Dialogue systems(DSs) which guide the users to access web services and information can improve the usability and accessibility of the web content. Although voice interfaces providing access to the web already exist, most of them only support simple dialogues.
One of the most relevant works in the area of commercial voice systems is the definition of the VoiceXML language, the standard widely adopted to provide telephone access to the web content. The VoiceXML language is appropriate to define simple dialogues, which ask the users to give the specific information the service needs. However, VoiceXML systems only support very limited user initiative (the user can only choose the order in which the information asked by the system is given) and they do not support complex dialogue phenomena, such as clarification. Besides, in VoiceXML systems all possible sequences of interaction have to be defined for each service. Furthermore, in those systems only the voice mode is supported.
On the other hand, there are research DSs which use domain and dialogue management models and have reusable components of discourse management and language (such as ,, ). Several of those complex DSs achieve a friendly communication. However, the cost of developing those DSs from scratch is high and their adaptation to support telephonic access to different types of web services requires some efforts.
In this paper, we are concerned with the integration of a dialogue manager (DM) component into a multilingual DS (), based on VoiceXML, which supports access to online public administration services. The incorporation of the generic DM component, which supports rich communication, improves the friendliness and portability of the DS. Additionally, a component for text processing has also been incorporated into the DS to support text mode and to enhance improve the voice recognition module.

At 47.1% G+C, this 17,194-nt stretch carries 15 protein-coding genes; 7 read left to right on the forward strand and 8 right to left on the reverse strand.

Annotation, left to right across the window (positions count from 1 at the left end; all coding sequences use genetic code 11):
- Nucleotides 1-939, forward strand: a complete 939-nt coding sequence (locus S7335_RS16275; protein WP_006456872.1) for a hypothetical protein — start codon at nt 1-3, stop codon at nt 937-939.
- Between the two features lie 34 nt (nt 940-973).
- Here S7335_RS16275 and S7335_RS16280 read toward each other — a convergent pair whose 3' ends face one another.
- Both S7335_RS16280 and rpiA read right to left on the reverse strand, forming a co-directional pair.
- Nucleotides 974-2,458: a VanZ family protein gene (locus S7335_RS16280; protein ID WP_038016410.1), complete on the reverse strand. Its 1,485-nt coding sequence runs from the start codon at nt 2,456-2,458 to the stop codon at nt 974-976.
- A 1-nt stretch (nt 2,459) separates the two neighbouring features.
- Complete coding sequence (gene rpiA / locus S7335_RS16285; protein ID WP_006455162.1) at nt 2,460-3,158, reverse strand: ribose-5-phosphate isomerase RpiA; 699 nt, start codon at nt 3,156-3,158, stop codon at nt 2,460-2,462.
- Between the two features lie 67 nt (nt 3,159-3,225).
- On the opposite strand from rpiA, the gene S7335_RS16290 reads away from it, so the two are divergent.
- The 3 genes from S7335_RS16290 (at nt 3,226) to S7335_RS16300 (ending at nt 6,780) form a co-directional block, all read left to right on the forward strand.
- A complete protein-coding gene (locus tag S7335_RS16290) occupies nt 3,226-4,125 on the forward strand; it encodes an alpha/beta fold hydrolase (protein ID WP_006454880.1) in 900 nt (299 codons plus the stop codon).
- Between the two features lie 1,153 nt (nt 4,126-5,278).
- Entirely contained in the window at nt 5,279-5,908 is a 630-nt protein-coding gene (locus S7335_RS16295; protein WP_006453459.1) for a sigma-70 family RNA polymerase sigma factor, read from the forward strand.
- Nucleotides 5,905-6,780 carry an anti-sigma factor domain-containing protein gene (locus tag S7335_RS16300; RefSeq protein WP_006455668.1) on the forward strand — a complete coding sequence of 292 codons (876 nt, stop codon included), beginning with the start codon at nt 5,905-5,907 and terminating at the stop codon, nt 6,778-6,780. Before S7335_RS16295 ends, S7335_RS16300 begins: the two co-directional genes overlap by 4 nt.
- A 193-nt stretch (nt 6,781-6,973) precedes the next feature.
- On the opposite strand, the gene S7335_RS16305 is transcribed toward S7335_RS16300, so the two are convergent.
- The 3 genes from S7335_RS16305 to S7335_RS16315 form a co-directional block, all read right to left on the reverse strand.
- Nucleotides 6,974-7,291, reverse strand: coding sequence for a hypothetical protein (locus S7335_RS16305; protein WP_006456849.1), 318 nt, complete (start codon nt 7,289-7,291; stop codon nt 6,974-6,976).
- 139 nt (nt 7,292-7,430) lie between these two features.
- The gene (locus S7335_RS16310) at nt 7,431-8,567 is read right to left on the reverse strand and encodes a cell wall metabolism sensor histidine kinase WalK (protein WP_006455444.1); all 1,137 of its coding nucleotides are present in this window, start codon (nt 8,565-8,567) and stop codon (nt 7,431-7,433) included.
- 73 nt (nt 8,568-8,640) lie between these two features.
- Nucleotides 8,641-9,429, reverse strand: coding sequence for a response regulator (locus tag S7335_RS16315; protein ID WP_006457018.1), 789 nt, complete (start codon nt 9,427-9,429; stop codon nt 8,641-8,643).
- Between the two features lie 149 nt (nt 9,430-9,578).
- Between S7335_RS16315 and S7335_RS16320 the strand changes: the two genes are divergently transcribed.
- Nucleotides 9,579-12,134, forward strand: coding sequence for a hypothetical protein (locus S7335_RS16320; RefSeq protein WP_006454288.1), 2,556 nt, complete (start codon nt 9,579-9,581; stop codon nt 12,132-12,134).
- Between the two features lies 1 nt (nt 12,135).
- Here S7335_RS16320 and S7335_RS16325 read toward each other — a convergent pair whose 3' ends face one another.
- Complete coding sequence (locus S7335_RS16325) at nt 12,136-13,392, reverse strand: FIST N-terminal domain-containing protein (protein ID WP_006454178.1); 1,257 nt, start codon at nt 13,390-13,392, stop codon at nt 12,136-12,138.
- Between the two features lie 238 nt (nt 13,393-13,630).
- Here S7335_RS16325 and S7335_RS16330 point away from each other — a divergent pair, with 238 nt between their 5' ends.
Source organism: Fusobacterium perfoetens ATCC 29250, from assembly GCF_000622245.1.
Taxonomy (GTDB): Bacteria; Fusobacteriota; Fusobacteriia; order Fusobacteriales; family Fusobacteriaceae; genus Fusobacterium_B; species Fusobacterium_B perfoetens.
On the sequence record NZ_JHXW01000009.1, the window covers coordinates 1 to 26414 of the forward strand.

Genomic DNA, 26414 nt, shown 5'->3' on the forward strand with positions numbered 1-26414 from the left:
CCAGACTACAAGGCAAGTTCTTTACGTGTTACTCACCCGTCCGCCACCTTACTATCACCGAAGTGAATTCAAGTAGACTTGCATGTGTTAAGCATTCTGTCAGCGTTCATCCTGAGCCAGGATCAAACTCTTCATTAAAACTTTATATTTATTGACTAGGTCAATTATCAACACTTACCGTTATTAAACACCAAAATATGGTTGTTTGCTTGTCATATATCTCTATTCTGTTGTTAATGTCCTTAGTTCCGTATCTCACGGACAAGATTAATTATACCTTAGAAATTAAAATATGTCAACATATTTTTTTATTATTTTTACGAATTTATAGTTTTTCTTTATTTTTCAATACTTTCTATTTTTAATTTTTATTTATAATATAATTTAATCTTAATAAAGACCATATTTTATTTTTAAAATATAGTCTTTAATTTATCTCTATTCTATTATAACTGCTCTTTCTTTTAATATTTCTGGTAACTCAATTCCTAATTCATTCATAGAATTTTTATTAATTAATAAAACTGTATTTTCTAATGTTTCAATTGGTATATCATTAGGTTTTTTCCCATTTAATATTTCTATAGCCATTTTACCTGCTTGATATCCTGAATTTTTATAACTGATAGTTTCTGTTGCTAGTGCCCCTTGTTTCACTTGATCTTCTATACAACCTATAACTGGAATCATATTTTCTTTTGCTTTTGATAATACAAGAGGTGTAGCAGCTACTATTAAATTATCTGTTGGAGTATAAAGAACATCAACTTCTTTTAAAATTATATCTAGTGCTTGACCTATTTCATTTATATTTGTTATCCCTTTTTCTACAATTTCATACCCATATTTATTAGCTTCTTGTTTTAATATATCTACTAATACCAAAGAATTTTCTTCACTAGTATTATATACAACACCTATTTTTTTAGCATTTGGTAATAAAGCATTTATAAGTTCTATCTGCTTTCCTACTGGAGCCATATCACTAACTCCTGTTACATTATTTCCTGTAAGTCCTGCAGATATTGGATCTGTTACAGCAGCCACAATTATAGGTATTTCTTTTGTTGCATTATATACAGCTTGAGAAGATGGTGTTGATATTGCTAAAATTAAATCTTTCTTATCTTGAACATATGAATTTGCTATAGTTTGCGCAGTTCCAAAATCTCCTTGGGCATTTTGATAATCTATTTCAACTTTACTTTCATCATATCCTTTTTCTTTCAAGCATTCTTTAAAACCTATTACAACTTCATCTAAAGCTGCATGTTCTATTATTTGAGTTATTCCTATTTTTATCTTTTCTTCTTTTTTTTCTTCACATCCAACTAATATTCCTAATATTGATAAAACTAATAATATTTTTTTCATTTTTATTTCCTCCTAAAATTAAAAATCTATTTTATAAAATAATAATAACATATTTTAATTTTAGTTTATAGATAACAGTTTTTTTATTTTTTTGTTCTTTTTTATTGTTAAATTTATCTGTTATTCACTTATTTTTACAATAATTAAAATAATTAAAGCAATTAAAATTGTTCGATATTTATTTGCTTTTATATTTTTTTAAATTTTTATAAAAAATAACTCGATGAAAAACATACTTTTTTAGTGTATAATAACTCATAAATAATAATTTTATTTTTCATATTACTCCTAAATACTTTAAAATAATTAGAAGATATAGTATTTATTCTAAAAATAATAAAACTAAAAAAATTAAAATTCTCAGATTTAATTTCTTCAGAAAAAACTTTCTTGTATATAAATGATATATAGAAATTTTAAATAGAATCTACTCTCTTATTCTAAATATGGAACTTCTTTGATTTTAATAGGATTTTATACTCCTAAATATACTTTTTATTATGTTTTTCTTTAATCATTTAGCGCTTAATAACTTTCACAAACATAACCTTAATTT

INTEGRATION OF THE LANGUAGE AND DIALOGUE TECHNOLOGIES
In this section we describe how language and dialogue management technologies have been integrated in the DS we developed to access the web content. The architecture of the DS is shown in Figure 1.
The DM component controls the dialogue flow. In order to achieve a friendly communication this component uses an explicit dialogue model which defines general dialogue mechanisms, such as feedback strategies. The DM follows the issue-based approach explained in , which describes dialogues in terms of issues being raised and resolved. In our system, these issues basically consist of the service tasks and their parameters.
The DM uses communication plans to determine which is the issue raised by the user and how to solve it. The DM uses these plans to recognize when the user asks for a specific service task (from a set of possible tasks) and when he provides the information necessary to perform a service task, even when no question about it has yet been raised.
Let us consider the following example of dialogue:
S1:Welcome to the automatic platform of Barcelona. Choose one service available: large objects collection service or cultural agenda
U1:Im looking for movies in the Filmoteca
S2: Ok, you are interested in the title of the event. Ok, the event type is cinema. The place is Filmoteca.
*** database consultation
The system asks the user to choose between one of the two services supported: the transactional service for large objects collection and the informational service about cultural events. The user does not answer the question, instead, he asks for information about movies. The DM gets the interpretation of the users intervention ([ask, [event-type, cinema],[location, filmoteca]]) and finds that this information is the answer to questions in the communication plan for the cultural agenda.
Communication plans can be decomposed into actions and subplans. Possible plan actions are ask, answer plus the system actions to access the web services. To reduce complexity in dialogue management the plans are generated statically, when a new service is incorporated. To facilitate the generation of plans we have defined templates which describe general plans for two different types of web services: transactional and informational.